The Garden of My Imaan

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The Garden of My Imaan
Author(s)
Age Range
8+
Release Date
April 01, 2013
ISBN
9781561456987
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Aliya already struggles with trying to fit in, feeling confident enough to talk to the cute boy or stand up to mean kidsthe fact that shes Muslim is just another thing to deal with. When Marwa, a Moroccan girl who shares her faith if not her culture, comes to Aliyas school, Aliya wonders even more about who she is, what she believes, and where she fits in. Should she fast for Ramadan? Should she wear the hijab? Shes old enough for both, but does she really want to call attention to herself?

Editor reviews

2 reviews

Highly necessary
Overall rating 
 
4.0
Plot/Characters/Writing Style 
 
4.0
Illustrations/Photos (if applicable) 
 
N/A
What I Loved:
I’m used to seeing most MG and YA Muslim rep in the form of Arab Muslims, but Aliya provides a different perspective as a tween girl from an Indian Muslim family. Her family observes Ramadan as many other practicing Muslims around the world do, but their cultural practices as an Indian family are mixed in as well. Aliya's dynamic with her family is lovely, especially when it involves her grandmother and great-grandmother.

What Left Me Wanting:
At times, it seems to offer commentary on how people of color can perpetuate racism against other people of color as well. Though it’s a one-scene wonder and never comes up again, Aliya’s grandmother expects Aliya’s half-Korean best friend Winnie to be good at math because Asian people are “all the same.” Sadly, it’s played off as a joke.

It demonstrates the same point a bit unintentionally as well through Winnie’s mangling of the Spanish language on a basic level. Winnie once calls someone a “loco mujer” and “crazy woman” is offered as a translation. Later, she says Aliya looks “precioso” in something. As soon as you learn adjectives in Spanish, you’re taught that they’re gendered and typically placed after a noun, not before it. “Mujer loca” is how to correctly call a woman crazy; if a girl looks beautiful or beautiful in something, she looks preciosa. Some adjectives like inteligente (intelligent) don’t change form based on the noun’s gender, but the two used in the book do.

If there’s a term for when a Manic Pixie Dream Girl is entirely platonic, The Garden of My Imaan is guilty of using the trope through Marwa, the hijabi girl and new kid at Aliya’s school. Marwa exists to say whichever sage thing Aliya needs to hear at a given time and teach Aliya to be more comfortable with her Muslim-ness. The book’s heavy focus on Aliya leaves Marwa bereft of her own character arc and reduce her to a heavily didactic character in a novel that already feels more like a teaching tool than a reading experience.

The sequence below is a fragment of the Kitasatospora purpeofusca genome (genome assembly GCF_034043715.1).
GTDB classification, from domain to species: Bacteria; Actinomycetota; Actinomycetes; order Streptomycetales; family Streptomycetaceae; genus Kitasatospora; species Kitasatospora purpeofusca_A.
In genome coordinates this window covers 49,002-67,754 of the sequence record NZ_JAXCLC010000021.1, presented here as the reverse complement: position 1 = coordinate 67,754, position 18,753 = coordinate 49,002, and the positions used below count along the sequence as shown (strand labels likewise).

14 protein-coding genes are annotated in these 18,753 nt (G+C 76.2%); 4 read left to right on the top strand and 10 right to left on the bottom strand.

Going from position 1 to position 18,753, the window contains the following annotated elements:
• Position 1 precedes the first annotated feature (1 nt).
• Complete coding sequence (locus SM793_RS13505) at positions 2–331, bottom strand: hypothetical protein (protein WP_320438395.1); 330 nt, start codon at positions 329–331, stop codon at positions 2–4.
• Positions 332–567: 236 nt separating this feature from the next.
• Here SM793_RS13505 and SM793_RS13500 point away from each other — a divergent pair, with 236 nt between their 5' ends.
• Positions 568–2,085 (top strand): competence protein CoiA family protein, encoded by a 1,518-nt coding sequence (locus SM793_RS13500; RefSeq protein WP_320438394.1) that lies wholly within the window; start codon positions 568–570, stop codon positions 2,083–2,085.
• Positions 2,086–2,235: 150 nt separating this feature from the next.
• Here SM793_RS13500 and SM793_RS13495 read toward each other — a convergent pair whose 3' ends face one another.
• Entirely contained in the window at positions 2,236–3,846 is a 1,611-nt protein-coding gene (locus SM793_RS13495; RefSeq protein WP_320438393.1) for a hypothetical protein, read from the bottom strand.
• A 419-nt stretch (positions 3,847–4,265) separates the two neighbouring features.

Final Verdict:
Typically, a book like The Garden of My Imaan would be a little too didactic for my tastes, but this is 2016. Due to an outdated, broken electoral system, a minority of the United States pushed an openly racist and Islamophobic man into the presidency and the world will suffer for it. With rhetoric like his shaping the world, The Garden of My Imaan is highly necessary and offers a new view into life for Muslim families post-9/11.
Good Points
*Rep of Indian Muslim family
*Family dynamic is heartening and fun
*Kinda like ARE YOU THERE, GOD? IT'S ME, MARGARET for Muslim girls
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A Timely Multicultural Book
Overall rating 
 
5.0
Plot/Characters/Writing Style 
 
5.0
Illustrations/Photos (if applicable) 
 
N/A
Aliya doesn't like to wear her hijab in public, because people think that all Muslims are responsible for the problems after 9/11, and it's easier to practice her faith if others don't know about it. Since her family is from India, she doesn't think that she shares much in common with other Muslims, especially the new girl, Marwa, whose family is from Morocco and who wears hijab. Aliya is having enough troubles with the bratty Juliana, who ends up running against her for student council rep; with Carly, who doesn't invite her to a birthday party at a spa; and with various boys in her class who say rude things about Mawra. Aliya has an assignment from her "Sunday school" to better herself during Ramadan, and both her grandmother and great-grandmother think this is a great idea and try to help her. When Mawra wants to know if Aliya is going to fast, she decides to give it a try, even though it is very difficult for her. This year, Thanksgiving coincides with Ramadan, making the time even more difficult for Aliyah, since her demanding great aunt is visiting. Seeing how brave Mawra is, and how she stands up for herself and her religion gives Aliya motivation to improve her own religious practices, and she considers wearing hijab herself.
Good Points
My area has a fairly sizable Somali population, and several of the girls in my school who wear hijab happen to be voracious readers. I had a lengthy conversation not long ago with one girl who wanted ANY book that had Muslim characters in it, and I had to tell her that there are just not that many. I will be so happy to be able to hand her this book. Since she would be familiar with the terms and practices, she will connect more with Aliya's emotions and her conflict about her faith; for me, I found the overview of a culture with which I was not familiar very interesting. Perhaps my favorite moment was when Aliya's great grandmother, in a conversation with Aliya's friend, Winnie (who is half Korean), tells Winnie "Chinese, Korean, same thing." Even as Aliya is struggling with trying to prove that she is different from people from other Muslim cultures, her own family has difficulty distinguishing between others' cultures! I will definitely be looking for other books by this author, and am so glad that Peachtree published this!
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